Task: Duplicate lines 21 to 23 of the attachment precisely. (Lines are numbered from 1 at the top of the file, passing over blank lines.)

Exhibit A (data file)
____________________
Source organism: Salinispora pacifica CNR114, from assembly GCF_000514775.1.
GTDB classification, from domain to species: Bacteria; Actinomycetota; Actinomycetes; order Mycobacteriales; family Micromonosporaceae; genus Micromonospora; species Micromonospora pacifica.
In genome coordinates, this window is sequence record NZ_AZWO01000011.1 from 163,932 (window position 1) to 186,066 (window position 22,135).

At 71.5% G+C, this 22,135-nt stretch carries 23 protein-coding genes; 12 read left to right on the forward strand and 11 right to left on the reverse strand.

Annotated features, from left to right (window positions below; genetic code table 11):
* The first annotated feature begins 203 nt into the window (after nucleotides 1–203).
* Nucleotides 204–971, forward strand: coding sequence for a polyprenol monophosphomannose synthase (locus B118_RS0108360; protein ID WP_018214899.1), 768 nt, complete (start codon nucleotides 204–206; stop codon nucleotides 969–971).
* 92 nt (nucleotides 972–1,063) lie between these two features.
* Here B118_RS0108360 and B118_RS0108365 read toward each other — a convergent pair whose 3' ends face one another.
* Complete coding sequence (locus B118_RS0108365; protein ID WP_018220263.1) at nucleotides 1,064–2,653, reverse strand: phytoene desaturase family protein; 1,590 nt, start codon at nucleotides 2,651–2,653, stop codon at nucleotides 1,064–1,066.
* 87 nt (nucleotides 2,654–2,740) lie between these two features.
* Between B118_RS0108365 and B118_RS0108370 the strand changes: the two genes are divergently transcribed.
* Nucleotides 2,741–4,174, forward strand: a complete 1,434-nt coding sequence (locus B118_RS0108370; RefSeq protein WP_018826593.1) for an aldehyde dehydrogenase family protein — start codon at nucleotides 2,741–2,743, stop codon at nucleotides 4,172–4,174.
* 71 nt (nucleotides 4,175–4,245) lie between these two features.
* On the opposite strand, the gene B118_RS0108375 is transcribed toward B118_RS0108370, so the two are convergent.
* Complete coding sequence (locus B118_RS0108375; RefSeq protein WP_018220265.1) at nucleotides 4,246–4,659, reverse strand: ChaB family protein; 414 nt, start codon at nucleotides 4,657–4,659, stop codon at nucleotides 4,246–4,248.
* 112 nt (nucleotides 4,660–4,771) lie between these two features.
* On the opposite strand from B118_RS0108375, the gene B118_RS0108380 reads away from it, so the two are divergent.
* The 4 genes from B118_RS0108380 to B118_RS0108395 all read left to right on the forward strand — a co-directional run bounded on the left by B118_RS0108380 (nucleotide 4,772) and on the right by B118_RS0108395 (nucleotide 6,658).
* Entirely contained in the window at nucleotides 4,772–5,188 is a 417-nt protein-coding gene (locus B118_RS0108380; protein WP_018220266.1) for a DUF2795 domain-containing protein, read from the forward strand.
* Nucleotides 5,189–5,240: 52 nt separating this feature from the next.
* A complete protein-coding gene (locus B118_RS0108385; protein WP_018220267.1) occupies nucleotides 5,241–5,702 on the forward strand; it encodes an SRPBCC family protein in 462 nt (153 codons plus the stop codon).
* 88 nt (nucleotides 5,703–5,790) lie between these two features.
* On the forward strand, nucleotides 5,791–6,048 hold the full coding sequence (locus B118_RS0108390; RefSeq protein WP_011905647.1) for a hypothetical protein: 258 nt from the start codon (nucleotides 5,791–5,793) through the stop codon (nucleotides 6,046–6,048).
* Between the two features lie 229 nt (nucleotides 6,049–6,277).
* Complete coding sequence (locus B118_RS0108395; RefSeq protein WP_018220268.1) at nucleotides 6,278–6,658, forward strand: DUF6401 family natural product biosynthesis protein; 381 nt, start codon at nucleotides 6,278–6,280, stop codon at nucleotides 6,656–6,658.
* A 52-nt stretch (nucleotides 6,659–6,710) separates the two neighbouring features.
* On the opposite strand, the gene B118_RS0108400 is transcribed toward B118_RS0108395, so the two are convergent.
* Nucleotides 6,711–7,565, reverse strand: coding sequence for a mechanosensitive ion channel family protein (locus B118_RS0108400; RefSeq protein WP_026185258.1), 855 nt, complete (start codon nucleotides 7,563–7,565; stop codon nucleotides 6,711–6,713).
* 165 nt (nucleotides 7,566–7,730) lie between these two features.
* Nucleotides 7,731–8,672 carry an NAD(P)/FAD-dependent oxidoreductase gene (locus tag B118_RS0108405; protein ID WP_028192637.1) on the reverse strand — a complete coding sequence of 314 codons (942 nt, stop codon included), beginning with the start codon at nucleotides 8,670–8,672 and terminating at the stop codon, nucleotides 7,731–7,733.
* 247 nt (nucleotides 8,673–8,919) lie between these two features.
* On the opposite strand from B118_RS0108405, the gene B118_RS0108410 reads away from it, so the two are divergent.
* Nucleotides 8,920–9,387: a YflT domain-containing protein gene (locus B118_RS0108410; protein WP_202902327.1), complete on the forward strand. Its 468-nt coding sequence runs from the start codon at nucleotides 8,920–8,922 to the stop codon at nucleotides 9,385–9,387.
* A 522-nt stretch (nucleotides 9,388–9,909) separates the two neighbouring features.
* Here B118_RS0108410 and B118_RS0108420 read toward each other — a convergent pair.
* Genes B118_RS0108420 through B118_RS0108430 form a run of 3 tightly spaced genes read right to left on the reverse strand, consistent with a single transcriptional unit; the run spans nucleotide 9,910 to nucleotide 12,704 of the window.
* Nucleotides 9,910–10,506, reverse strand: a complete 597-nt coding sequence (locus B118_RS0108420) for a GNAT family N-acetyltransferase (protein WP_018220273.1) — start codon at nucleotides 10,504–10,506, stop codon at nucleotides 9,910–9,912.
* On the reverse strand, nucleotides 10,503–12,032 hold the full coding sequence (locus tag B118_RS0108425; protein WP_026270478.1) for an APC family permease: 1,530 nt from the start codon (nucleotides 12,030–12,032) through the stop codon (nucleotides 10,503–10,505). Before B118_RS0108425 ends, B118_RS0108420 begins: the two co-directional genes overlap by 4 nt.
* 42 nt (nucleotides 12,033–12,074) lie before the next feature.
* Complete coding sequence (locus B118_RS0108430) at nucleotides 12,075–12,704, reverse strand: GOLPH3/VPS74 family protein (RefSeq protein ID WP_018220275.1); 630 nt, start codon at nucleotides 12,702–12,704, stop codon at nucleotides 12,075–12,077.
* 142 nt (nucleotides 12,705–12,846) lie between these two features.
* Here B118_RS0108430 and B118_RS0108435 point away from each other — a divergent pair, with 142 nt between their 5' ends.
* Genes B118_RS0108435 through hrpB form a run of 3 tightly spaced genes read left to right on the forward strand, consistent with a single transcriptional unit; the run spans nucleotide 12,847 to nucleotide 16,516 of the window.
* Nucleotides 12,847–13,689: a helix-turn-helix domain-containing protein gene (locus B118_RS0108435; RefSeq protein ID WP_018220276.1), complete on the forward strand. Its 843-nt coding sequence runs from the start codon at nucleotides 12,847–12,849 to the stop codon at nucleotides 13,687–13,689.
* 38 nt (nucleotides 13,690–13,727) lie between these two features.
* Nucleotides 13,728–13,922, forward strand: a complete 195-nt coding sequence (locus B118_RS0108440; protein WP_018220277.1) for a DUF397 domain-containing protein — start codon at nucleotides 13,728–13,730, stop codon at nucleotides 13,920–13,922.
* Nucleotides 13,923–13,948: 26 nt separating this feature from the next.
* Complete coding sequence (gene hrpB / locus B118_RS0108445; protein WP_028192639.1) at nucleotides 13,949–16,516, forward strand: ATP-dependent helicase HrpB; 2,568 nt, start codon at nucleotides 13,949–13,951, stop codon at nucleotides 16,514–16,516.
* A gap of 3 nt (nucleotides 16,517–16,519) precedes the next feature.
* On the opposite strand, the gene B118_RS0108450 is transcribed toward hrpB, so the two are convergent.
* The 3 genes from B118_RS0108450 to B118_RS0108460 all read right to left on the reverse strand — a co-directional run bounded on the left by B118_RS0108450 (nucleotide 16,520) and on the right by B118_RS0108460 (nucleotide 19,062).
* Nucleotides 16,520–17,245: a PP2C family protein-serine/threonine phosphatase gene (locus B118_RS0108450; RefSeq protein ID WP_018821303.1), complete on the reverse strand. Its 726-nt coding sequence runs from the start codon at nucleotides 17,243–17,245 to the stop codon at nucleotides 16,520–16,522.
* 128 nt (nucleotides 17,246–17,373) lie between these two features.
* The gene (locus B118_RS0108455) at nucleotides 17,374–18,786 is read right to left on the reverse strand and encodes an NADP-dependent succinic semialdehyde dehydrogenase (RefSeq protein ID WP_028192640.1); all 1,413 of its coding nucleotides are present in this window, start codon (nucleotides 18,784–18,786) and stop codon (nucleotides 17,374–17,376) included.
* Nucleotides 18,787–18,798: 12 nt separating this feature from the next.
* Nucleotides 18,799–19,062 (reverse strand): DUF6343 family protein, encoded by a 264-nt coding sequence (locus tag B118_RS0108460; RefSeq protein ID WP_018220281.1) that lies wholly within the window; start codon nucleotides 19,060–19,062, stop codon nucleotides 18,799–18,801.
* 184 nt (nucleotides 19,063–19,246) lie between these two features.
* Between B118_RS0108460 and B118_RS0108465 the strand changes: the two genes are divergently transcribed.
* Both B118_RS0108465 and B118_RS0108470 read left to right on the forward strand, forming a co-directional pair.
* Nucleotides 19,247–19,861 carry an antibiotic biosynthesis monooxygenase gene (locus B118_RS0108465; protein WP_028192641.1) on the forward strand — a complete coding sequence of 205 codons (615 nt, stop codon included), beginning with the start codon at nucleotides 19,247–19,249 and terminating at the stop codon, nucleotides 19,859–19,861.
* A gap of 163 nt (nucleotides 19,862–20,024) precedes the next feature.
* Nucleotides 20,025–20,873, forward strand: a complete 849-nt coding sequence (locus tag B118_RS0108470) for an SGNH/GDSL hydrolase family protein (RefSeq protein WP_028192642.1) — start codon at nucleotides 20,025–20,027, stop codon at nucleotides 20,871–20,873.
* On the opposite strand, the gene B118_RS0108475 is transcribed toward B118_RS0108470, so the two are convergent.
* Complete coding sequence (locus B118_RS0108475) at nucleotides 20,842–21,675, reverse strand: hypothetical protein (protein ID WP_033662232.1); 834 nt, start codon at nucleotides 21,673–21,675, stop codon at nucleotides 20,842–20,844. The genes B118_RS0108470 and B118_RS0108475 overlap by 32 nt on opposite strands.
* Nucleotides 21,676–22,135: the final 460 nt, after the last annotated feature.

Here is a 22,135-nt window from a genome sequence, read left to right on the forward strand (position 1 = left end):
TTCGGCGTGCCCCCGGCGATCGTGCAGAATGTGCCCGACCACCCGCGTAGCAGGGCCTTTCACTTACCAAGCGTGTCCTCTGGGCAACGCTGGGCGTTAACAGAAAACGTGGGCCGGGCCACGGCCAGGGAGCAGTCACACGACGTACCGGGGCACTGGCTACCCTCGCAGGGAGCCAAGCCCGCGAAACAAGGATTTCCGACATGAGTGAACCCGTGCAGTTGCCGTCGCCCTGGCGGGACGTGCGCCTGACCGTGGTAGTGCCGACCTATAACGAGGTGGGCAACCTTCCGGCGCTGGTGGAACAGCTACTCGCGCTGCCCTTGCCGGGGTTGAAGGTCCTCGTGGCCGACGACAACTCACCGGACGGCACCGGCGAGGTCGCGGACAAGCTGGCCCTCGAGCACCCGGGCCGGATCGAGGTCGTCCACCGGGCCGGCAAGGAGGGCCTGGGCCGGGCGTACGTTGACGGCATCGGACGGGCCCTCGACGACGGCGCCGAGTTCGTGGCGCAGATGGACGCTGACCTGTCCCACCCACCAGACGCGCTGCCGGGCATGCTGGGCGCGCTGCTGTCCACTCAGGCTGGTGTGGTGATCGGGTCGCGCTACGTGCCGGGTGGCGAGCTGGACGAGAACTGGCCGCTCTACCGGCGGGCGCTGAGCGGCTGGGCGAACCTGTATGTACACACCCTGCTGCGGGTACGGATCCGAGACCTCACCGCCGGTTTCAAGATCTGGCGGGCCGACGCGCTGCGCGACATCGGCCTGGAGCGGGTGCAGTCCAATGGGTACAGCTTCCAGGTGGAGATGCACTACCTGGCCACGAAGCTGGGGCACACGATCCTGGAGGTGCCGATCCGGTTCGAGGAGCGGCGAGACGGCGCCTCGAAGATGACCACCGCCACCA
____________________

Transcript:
* Nucleotides 5,189–5,240: 52 nt separating this feature from the next.
* A complete protein-coding gene (locus B118_RS0108385; protein WP_018220267.1) occupies nucleotides 5,241–5,702 on the forward strand; it encodes an SRPBCC family protein in 462 nt (153 codons plus the stop codon).
* 88 nt (nucleotides 5,703–5,790) lie between these two features.